Ward's weird but thoroughly mesmerising play could be subtitled "a cautionary tale for backpackers". In 1980, at the time of John Lennon's murder, Danny, a gawky 18-year-old, goes visiting his mother's relatives in Australia and finds himself on a spectacular voyage of self-discovery. After an ill-advised fumble with the daughter of the house, he runs away, convinced that he has killed her. Has he? Or is this just a violent sexual fantasy in his head? Has he, in fact, dreamed the whole thing? We never really know, but his flight plays him into the hands of a bizarre threesome on the fringes of the art world, who make him their plaything.
He is picked up in a bar by Michael, a con man of the first order, who gives him a bed and a job as a bogus artist, selling fake works of art door to door. Michael impresses Danny with his recycled gobbets of Nietzschean philosophy, particularly the doctrine of eternal return "that all the life-changing moments we live return an infinite number of times", an idea that Ward pursues in the play's structure. We notice, however, that Michael also identifies strongly with Nietzsche's misogyny and his veneration of the powerful. He surrounds himself with mutilated sculptures of the female form, and toys with Danny like a cat with a fledgling.
But just as Danny is learning to negotiate the terrifying mind games that Michael plays, into the picture come Libby, the sculptress who initiated him sexually at the age of 14, and her confrontational bisexual flatmate, Becky. As the three manipulate him, forcing him to relive the moment from which he is running, it is never clear whether they are real or whether the whole thing is an extended fantasy in which sex, violence and power constantly resurface in different guises. Into this dream-like atmosphere Ward introduces ideas about time and about the complex texture of the present, ideas summed up wittily in concrete form at Danny's birthday party, when Michael makes him a present of a boomerang.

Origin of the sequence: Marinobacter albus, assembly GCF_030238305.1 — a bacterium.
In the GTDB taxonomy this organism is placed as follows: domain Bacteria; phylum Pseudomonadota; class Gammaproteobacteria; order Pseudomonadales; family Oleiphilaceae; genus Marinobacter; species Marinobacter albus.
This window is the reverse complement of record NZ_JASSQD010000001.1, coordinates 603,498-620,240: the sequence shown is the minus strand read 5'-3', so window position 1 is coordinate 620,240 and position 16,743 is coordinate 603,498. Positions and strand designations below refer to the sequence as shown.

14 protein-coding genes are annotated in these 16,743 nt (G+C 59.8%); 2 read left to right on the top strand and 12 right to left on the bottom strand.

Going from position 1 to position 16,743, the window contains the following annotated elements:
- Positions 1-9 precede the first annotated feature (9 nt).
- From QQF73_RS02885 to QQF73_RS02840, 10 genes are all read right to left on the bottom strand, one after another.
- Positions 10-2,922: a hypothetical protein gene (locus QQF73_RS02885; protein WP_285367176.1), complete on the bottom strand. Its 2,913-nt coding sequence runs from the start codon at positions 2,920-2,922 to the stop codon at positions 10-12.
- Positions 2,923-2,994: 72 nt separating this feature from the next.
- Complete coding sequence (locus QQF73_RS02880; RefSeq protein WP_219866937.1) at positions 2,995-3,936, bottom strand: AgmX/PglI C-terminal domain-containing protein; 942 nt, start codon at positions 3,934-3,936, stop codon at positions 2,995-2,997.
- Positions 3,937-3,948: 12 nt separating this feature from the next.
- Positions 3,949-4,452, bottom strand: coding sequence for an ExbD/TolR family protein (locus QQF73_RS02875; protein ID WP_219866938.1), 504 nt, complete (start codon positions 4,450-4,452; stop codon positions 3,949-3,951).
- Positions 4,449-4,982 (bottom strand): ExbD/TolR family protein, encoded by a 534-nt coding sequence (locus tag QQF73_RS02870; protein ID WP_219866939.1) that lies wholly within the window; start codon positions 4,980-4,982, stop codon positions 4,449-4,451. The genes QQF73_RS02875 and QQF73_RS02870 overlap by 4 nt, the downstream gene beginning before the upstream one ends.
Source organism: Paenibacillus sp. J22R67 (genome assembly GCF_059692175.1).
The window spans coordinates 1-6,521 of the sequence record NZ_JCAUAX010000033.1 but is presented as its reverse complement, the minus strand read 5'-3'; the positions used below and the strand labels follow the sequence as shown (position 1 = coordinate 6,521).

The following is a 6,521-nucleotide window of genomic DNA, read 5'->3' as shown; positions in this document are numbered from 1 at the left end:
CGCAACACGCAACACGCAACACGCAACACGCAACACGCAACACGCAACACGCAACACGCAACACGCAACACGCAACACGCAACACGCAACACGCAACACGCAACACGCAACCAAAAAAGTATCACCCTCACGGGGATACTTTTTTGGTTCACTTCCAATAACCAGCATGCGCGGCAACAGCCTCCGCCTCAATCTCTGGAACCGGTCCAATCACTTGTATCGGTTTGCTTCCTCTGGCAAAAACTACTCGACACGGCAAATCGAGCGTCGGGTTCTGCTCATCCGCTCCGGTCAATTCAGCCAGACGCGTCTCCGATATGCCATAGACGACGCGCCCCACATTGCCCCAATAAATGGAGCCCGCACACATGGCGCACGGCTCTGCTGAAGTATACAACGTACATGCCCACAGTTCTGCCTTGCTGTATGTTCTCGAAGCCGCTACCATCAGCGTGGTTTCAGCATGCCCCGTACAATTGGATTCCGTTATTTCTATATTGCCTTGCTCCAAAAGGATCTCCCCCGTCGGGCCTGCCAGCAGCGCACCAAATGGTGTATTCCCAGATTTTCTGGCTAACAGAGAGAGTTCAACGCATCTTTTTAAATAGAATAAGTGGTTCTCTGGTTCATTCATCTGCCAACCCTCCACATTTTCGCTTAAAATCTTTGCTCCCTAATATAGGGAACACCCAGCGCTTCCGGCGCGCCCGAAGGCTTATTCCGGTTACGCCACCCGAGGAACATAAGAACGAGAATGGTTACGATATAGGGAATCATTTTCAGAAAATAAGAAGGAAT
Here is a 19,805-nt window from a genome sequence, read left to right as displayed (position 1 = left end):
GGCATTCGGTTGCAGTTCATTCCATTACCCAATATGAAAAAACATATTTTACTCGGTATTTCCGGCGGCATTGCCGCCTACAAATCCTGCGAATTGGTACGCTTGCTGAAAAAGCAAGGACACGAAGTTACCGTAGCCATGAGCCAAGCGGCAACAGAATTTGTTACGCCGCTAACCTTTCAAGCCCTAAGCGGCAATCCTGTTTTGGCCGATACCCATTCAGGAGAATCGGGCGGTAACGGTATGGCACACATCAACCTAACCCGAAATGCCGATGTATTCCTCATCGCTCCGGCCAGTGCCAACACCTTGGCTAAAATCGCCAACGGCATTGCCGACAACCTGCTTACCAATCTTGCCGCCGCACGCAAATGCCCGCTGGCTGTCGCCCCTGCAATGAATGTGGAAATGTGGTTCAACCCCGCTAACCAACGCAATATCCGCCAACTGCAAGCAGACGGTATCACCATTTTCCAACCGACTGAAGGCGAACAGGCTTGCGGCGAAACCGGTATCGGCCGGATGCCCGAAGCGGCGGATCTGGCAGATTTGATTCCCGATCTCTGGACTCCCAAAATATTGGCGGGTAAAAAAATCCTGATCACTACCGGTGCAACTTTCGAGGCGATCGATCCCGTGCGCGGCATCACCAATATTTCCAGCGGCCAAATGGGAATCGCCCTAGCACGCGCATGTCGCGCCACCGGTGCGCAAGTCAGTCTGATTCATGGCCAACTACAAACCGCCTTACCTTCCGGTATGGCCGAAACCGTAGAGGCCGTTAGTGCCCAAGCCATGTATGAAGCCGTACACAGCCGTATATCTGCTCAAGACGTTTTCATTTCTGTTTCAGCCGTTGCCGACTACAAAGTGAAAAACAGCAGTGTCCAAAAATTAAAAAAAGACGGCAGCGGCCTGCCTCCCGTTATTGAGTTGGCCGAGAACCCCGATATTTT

Ward himself directs with great style and precision to screw every ounce of menace and drop of black humour out of his script, and to draw excellent performances from the cast.
Christopher Simon is wonderfully sinister as the predatory Michael, while Susan Vidler is disturbingly detached as Libby and Katrin Cartridge is frighteningly unpredictable as Becky. Best of all, however, is Ewen Bremner's funny, touching performance as Danny, the awkward innocent, struggling to stay cool in the face of his terrifying hosts and to find a foothold in this slippery, uncomfortable world.
It is a compelling piece of writing, expertly performed. Quite where it all leads, however, is hard to say - you'd do better to surrender to its strange, seductive charm than to try and take home a meaning.
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